When Jesus stepped into this debate he agreed with a group of people who said you can’t just throw your wife away. You can’t do that because the people in the marriage have value, worth, and deserve honor.
In the scripture passages we have studied the past three weeks Jesus was being very clear that the primary issue when it comes to the Kingdom of God is how we value each other and how we love each other. Using murder, adultery, and divorce as the contextual springboards Jesus led the crowd into truth they didn’t expect to find:
Murder is the symptom, anger is a disease.
Adultery is the symptom, lust is a disease.
Divorce is the symptom, contempt is a disease.
If the anger you carry eats you up inside, you have murdered that person in your heart.
If you lust after a someone and turn them into an object of your desire, you have committed adultery in your heart.
We think of divorce in terms of the very end: the decision to file, the legality of the paperwork, the finality of a marriage. The reality is that the true divorce happens when a person devalues, disrespects, or abuses their spouse. If you show contempt for your spouse, you have already divorced them in your heart.
A few thoughts as we close up today.
I believe in the miraculous power of healing that God is able to do in relationships when two people commit honesty about their brokenness within their relationship. My own marriage has benefited from counseling and prayer. I have also watched marriages on the brink find new life that didn’t seem to exist. We believe in the power of resurrection, we surely believe that resurrection has the power to be true in our relationships.
However, these stories are not the only valid stories. And while we should absolutely celebrate them it is wrong for them to be the only stories that are heard.
If you are wrestling with the question of divorce in your own life, whether you have gone or are going through divorce know that you are not alone. You are not condemned in your struggle. We know that your story is full of heartache and pain without the critique and condemnation of others adding to it. You are loved by your Heavenly Father and you are loved and supported by your church as we provide you support for healing to take place in your marriage or on the other side of divorce. We are with you.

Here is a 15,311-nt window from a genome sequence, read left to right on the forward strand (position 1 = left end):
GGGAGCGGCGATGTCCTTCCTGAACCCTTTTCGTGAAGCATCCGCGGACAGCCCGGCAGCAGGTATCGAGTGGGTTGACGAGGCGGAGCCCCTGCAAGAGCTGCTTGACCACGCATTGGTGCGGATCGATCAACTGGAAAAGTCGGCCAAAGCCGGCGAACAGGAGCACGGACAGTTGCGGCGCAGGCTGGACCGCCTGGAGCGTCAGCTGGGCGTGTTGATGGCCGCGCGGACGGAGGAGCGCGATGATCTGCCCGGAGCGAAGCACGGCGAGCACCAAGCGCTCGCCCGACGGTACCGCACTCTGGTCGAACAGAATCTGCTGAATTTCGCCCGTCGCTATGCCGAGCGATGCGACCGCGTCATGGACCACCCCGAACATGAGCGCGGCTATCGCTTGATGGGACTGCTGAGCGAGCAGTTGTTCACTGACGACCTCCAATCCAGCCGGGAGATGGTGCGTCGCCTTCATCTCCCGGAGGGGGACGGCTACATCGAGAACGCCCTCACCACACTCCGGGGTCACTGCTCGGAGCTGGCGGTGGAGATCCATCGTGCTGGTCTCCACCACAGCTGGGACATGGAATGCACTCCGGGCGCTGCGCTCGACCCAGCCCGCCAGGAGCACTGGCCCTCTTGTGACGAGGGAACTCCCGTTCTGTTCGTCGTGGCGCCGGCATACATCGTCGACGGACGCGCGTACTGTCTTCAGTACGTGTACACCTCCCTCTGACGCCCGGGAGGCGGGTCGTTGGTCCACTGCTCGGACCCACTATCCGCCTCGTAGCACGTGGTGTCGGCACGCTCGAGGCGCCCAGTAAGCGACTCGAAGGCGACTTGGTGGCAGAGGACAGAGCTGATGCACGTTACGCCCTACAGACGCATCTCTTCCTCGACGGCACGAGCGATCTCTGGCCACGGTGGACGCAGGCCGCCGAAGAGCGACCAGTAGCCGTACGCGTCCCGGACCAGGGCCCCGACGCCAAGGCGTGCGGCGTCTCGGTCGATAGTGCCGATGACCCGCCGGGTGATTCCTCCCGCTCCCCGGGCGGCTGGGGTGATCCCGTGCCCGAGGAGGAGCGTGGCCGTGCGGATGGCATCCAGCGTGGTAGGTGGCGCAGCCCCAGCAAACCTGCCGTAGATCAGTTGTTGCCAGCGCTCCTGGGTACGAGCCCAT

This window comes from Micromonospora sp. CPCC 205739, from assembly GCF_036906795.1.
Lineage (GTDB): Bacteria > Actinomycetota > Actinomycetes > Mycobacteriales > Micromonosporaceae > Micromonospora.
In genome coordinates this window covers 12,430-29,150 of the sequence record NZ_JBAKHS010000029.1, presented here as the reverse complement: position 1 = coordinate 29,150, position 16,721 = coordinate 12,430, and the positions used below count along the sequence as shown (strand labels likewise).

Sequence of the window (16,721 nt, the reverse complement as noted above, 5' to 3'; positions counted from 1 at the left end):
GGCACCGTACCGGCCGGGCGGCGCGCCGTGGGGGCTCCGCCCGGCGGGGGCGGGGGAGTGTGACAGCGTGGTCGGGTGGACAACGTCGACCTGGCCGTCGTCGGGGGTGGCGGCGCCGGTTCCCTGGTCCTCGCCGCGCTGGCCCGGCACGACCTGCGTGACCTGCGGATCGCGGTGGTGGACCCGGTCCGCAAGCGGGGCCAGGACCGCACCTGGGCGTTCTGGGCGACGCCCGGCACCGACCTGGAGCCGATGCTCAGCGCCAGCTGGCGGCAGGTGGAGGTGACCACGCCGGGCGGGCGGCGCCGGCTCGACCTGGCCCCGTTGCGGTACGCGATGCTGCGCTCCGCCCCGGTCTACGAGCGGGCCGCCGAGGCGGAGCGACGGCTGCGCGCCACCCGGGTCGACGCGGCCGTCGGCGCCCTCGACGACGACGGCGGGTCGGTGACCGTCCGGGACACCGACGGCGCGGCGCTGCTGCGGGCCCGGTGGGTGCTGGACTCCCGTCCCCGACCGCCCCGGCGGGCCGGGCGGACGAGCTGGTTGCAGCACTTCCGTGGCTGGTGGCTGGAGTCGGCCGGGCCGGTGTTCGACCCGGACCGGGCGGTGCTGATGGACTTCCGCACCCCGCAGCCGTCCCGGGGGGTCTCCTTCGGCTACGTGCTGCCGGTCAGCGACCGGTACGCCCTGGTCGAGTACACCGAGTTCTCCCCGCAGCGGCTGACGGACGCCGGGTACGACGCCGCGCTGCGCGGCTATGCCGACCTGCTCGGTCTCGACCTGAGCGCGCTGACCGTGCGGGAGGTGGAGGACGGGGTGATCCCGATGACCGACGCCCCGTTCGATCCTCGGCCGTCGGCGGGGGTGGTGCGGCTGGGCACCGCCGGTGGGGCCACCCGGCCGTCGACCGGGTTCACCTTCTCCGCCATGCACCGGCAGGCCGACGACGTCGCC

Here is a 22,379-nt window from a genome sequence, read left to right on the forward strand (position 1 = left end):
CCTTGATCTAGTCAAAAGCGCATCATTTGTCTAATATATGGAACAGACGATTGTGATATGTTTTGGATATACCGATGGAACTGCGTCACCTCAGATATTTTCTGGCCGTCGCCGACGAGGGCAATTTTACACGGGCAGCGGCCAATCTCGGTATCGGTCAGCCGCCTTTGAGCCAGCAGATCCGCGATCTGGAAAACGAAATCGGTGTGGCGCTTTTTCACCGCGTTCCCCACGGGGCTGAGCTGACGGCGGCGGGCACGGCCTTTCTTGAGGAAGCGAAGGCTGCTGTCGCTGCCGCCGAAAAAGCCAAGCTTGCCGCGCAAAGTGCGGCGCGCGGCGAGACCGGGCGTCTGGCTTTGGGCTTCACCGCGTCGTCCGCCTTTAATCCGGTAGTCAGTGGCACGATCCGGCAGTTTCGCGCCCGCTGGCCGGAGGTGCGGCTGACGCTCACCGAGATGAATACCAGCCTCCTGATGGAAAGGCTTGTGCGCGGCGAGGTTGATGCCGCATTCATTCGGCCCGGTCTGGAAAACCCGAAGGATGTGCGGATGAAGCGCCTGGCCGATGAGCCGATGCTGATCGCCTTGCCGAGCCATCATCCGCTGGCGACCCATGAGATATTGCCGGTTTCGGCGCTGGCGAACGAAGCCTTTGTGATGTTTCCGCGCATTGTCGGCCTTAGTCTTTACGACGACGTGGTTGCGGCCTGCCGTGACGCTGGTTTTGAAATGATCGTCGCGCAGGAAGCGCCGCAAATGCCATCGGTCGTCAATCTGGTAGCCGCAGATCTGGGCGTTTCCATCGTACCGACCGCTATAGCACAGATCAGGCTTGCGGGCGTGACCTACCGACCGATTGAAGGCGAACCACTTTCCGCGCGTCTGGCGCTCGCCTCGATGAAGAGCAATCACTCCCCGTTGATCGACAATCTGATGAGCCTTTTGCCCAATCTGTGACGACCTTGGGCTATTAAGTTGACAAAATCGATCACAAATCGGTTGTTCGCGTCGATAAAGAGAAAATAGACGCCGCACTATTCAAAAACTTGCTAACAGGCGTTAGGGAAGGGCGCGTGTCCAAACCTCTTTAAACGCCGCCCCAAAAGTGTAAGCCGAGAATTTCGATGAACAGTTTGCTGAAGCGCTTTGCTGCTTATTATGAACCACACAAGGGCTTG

If you’re not in this place in your own life, remember that neither marriage nor divorce is simply a piece of paper. It is the binding and unbinding of two people, two lives that have become one. No one gets married with the intention to get divorced. So instead of judging someone else’s story, value the person who sits across from you at the table and who lays next to you in your bed. Live out the words of Jesus and treat the people in your home as sacred.
If you aren’t going to take the time to understand the context and critical issues around a passage of scripture but would rather just use that passage to beat someone up with it: just shut up. The church has to stop wounding people.
Now, there are so many passages I could have used today but then I realized this sermon and this passage we read are not the final word on marriage or divorce. In fact, while Jesus is speaking about divorce, the context shows us he is speaking much more about the sacred value we all carry.
People are not objects to be hated, lusted over, or thrown away. They are to be seen for what they are-made in the image of God. And for who they are-sons and daughters of God.
This is how God sees us which shows us how we are to see each other. And may that be the word that leads us to value the people in our homes, our neighborhoods, and around our world.